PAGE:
27. Apparatus for performing ophthalmological surgery by selective ablation of the anterior surface of the cornea with penetration into the stroma to achieve a volumetric removal of corneal tissue, said apparatus comprising laser means having a chassis and producing an output beam in the ultra-violet portion of the electromagnetic spectrum and character-ized by a relatively small spot at cornea impingement, said laser including means for adjusting beam-exposure flux to a level at which resultant corneal-tissue ablation per unit time is to an ascertained elemental depth which is but a fraction of desired maximum depth of ablation into the stroma region of the cornea, scan-deflection means positioned for deflection of said beam in a limited field about a central axis, means for steadying the cornea with respect to said chassis and with the central area of the cornea centered on the central axis of scan deflection of said beam, said scan-deflection means having two coordinates of deflection for area coverage within the perimeter of said central area, and means including a microprocessor for coordinating the operation of said scan-deflection means in a controlled program of concentric-circle coverage to establish greatest cumulative beam exposure of a least-radius circular area and least cumulative beam exposure of a greatest-radius circular area, whereby to effect a myopia-correcting curvature change in the external surface of the cornea.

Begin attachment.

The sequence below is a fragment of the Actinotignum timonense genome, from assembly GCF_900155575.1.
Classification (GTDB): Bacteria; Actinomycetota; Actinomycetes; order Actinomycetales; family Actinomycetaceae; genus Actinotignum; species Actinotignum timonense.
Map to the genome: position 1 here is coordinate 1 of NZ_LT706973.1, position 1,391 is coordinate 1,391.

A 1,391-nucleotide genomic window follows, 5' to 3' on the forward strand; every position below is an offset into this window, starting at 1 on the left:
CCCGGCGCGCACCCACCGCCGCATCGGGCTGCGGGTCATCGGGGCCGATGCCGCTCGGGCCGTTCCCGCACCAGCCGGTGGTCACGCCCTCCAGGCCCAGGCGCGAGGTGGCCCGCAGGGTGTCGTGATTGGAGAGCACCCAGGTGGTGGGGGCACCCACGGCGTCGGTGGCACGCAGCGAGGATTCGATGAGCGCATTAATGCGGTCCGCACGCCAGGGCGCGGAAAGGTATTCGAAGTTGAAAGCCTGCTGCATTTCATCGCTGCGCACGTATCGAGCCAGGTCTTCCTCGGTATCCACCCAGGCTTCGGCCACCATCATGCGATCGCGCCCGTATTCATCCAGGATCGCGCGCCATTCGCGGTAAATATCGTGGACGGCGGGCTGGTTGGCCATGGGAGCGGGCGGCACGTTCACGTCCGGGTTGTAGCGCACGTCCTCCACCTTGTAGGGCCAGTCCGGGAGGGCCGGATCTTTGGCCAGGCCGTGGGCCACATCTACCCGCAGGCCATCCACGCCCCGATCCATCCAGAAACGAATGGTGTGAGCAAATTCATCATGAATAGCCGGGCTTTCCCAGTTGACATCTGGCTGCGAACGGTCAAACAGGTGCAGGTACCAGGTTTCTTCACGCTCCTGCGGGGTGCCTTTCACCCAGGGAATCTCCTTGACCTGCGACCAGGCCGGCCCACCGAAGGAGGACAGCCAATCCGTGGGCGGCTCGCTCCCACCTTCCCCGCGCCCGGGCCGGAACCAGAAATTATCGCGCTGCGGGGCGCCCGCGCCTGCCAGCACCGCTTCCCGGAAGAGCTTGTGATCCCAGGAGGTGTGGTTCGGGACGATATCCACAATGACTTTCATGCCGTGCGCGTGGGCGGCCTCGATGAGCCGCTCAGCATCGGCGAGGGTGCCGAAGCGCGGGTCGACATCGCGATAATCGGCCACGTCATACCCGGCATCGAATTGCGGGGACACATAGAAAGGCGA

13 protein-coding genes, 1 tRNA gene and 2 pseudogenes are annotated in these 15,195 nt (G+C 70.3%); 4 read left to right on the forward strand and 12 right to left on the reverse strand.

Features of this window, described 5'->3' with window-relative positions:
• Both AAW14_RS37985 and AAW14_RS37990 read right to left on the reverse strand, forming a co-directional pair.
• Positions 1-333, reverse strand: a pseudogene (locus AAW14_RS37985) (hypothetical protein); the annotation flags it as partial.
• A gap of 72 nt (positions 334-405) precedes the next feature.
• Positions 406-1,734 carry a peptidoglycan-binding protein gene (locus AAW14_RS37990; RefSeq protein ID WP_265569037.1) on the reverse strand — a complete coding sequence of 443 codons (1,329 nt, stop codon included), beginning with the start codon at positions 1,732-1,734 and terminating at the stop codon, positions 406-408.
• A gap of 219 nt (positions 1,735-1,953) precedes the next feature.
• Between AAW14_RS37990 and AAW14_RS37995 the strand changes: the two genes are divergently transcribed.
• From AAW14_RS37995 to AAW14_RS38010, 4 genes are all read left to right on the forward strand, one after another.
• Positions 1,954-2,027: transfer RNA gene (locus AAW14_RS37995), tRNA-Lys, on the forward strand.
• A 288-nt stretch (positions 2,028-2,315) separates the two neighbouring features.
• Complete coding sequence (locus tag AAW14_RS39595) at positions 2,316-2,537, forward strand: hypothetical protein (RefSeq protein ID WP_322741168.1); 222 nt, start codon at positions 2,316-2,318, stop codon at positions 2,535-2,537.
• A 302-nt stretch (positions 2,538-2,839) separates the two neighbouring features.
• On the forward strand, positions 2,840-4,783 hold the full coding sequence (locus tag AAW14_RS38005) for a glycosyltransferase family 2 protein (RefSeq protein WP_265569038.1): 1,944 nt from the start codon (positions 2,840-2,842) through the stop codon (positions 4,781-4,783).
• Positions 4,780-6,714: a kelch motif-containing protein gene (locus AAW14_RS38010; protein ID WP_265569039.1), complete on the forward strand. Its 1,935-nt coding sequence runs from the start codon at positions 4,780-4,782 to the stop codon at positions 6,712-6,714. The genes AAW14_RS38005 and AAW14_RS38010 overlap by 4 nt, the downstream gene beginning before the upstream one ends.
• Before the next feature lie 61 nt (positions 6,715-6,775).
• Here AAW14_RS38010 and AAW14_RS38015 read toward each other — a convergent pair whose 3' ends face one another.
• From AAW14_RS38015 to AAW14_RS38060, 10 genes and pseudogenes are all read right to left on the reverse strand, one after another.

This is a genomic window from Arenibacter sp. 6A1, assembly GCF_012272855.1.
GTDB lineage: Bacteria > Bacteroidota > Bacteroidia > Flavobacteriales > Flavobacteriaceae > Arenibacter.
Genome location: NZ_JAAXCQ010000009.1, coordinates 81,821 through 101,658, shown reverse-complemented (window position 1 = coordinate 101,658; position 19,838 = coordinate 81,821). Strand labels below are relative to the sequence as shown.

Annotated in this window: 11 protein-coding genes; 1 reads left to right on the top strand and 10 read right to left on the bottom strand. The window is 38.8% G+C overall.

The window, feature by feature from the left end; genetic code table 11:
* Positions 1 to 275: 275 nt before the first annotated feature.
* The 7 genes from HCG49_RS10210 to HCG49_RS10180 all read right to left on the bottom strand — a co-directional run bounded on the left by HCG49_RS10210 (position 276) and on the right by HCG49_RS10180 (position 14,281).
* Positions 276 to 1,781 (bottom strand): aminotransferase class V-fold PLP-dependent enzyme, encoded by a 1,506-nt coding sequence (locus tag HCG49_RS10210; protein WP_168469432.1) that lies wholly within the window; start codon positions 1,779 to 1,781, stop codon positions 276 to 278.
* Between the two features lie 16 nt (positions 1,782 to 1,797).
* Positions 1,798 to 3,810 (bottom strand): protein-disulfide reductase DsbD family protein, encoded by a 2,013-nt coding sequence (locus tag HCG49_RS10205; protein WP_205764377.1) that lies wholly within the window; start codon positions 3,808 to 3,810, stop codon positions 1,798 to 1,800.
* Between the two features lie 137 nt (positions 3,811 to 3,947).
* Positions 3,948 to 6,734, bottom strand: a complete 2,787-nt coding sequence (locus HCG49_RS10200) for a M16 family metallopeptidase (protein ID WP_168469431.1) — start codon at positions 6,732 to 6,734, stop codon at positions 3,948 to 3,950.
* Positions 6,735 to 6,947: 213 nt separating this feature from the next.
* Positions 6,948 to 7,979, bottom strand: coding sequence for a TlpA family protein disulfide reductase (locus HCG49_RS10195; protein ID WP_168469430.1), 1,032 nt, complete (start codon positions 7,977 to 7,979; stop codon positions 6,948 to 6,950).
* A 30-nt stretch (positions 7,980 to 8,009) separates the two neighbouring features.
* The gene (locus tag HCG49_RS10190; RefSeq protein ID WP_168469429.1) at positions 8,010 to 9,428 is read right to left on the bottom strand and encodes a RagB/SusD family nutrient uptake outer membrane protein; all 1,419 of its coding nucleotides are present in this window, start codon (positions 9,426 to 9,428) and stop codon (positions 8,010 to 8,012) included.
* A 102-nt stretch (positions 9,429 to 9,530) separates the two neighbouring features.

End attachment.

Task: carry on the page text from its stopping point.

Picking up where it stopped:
28. Apparatus for performing ophthalmological surgery by selective ablation of the anterior surface of the cornea with penetration into the stroma to achieve a volumetric removal of corneal tissue, said apparatus comprising laser means having a chassis and producing an output beam in the ultraviolet portion of the electromagnetic spectrum and characterized by a re-latively small spot at cornea impingement, said laser including means for adjusting beam-exposure flux to a level at which resultant corneal-tissue ablation per unit time is to an ascertained elemental depth which is but a fraction of desired maximum depth of ablation into the stroma region of the cornea, scan-deflection means positioned for deflection of said beam in a limited field about a central axis, means for steadying the cornea with respect to said chassis and with the central area of the cornea centered on the central axis of scan deflection of said beam, said scan-deflection means having two coordinates of deflection for area coverage within the perimeter of said central area, and means including a microprocessor for coordinating the operation of said scan-deflection means in a controlled program of concentric-circle coverage to establish greatest cumulative beam exposure of a greatest-radius circular area and least cumulative beam exposure of a least-radius circular area, whereby to effect a hyperopia-correcting curvature change in the external surface of the cornea.